Probably a lot of people have heard about Bret Easton Ellis's douchebag tweets
about how Matt Bomer is "too gay" to play Christian Gray in the 50 Shades of Gray
movie."Matt Bomer is NOT about discrimination. It's about an intensely straight actor wanting absolutely to screw Ana Steele." | "Matt Bomer isn't right for Christian Grey because he is openly gay. He's great for other roles but this is too big a game." | "I think Matt Bomer is incredibly handsome and a good actor but I think he comes off totally gay in White Collar."
Ignoring for a moment that I hope to god Matt isn't actually considering it, it's obviously a really dumb thing to say, for reasons that probably don't even bear repeating. But I was just reading this article
slamming him, and it's nothing extraordinary but I thought this was worth sharing:
Understanding Ellis’ reaction is important to appreciating the hypocrisy when the on-screen sexual orientation scenario is reversed: Was Tom Hanks less believable playing a gay man in Philadelphia because the audience couldn’t resolve the role with his real-life marriage to Rita Wilson? Ditto for Sean Penn in Milk? Colin Firth in A Single Man? Greg Kinnear in As Good as it Gets? Perhaps the reason they were accepted in prominent gay roles and generously honored for doing so is because, deep down, there’s homophobic residue that exists in even the most enlightened dude’s psyche that is reassured by the reality that those actors are “just pretending” to be gay. It gives these males the opportunity to have it both ways — no pun intended. They can admire the “courageous” performance but sleep easy knowing that the actor is, really, just like them.
It made me think of when Brokeback Mountain came out and Ian McKellen said, "It is very, very, very difficult for an American actor who wants a film career to be open about his sexuality. And even more difficult for a woman if she's lesbian." Well, yeah, because apparently Matt Bomer can't even be counted on to overcome his overwhelming gayness long enough to fake being attracted to a person of the opposite sex, even though it's my understanding that his job as an actor is to fake a lot of things he probably isn't feeling at the time. But obviously this movie is "too big a game" to take a chance on his questionable acting skills! I mean, what if the audience thinks he's faking his erection?? NON-OSCAR WINNERS NEED NOT APPLY.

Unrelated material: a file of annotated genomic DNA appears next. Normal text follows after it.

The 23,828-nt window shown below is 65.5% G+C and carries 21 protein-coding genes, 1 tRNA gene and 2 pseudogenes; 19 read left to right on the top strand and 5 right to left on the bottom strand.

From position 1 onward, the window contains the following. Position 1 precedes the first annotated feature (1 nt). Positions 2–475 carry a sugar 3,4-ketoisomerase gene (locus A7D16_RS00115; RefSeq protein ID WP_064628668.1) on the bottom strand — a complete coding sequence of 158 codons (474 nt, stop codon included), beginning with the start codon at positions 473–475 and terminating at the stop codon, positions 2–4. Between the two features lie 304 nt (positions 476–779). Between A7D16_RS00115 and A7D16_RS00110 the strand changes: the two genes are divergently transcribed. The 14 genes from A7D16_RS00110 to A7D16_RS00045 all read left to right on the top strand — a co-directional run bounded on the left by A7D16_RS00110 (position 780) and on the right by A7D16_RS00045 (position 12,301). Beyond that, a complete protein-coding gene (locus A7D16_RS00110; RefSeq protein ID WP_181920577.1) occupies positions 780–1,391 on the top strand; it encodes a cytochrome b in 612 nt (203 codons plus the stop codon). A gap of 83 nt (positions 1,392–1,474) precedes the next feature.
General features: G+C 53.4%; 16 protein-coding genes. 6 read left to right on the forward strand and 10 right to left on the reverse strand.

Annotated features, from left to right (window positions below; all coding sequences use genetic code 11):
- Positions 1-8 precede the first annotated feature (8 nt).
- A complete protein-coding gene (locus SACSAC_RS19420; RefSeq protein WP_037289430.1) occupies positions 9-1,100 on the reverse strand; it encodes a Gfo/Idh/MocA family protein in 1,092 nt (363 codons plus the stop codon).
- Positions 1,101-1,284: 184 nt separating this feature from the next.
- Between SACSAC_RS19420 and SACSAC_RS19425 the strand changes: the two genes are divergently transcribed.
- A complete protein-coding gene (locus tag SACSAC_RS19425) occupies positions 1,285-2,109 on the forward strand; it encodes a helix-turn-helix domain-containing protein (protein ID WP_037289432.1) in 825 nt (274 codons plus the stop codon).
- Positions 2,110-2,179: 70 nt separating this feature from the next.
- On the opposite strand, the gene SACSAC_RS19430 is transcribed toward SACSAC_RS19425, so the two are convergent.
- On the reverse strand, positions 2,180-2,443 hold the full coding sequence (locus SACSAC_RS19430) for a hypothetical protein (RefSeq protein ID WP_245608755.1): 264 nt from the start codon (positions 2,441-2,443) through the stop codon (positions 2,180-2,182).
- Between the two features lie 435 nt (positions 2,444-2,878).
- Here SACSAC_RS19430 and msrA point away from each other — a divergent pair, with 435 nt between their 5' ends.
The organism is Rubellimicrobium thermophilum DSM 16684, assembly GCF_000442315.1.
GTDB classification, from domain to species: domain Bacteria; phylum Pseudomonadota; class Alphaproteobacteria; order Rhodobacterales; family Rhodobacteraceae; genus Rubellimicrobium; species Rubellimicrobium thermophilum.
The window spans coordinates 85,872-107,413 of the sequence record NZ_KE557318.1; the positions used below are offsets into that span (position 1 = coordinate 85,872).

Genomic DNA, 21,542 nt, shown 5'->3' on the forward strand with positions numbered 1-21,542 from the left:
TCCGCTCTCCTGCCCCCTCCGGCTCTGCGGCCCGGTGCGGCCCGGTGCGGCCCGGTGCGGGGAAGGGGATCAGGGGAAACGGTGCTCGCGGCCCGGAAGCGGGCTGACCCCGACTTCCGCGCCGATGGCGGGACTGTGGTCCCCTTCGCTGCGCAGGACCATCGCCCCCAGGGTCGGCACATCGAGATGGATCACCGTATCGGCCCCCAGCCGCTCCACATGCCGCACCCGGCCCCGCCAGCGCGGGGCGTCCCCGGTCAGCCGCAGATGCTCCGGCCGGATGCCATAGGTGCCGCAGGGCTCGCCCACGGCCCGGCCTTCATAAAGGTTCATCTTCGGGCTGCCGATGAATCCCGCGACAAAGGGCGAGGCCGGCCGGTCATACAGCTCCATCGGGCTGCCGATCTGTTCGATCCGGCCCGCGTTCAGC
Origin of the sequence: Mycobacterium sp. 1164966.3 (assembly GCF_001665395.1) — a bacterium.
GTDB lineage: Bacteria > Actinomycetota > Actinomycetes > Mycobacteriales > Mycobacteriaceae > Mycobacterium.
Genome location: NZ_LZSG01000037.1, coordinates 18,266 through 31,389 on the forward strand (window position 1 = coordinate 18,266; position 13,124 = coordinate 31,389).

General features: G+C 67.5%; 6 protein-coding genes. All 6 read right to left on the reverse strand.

Of course straight actors never have a problem landing gay roles. Hollywood fawns all over straight men who play gay characters, and beautiful women who play unattractive characters (i.e. Charlize Theron in Monster
), as if the most artistically challenging thing a beautiful woman could do is make herself ugly, and the bravest thing a man could do is kiss another man, because what woman wants to look unattractive and what man wants to risk others questioning his masculinity?
It makes me wonder, had they hired gay actors to play those roles in Brokeback Mountain, if those men would have received all the praise that Jake and Heath did, even if they were just as good. I'm trying really hard to imagine anyone calling Matt Bomer "brave" if he (god forbid) signed on to play Christian Gray. I'm pretty sure 99% of the responses would be like Bret Easton Ellis's, wondering if he can pull off playing a straight dude. And if he did pull it off and had everyone convinced that he wanted Ana to suck his popsicle, would he get an Oscar nomination for it? Obviously not, given the movie, but when's the last time a gay man was so highly praised for playing straight that he got nominated for any award? Never, because straight is "normal" so everyone should be able to do that. It's shouldn't be hard for any man to act like he's attracted to a woman, even if he's gay. Basically, Matt Bomer is damned if he does and damned if he doesn't.
It also makes me wonder if Brokeback Mountain would have been nearly as popular if the leads had been played by gay men. Everyone in the theater knew (or assumed) that Heath and Jake weren't gay, especially with Jake and Heath being asked every five minutes if it was hard or awkward to kiss a guy. [Ian McKellen: "I got very upset when one of the actors (Jake Gyllenhaal) said it was the most terrifying job he’d ever had because it involved him kissing another man. Imagine how rude that is. Suppose I’d said the most appalling thing I ever had to do was kiss Helen Mirren!"] But if the audience had known they were watching two gay men make out, have sex, and stare passionately into one another's eyes, it would have made a lot of people uncomfortable. Because, you know, those guys do that in real life! It's not even acting, what they're doing up there! They're really kissing and having sex!
Meanwhile, the idea of Matt Bomer having sex with a woman is interrupting Bret Easton Ellis's boner.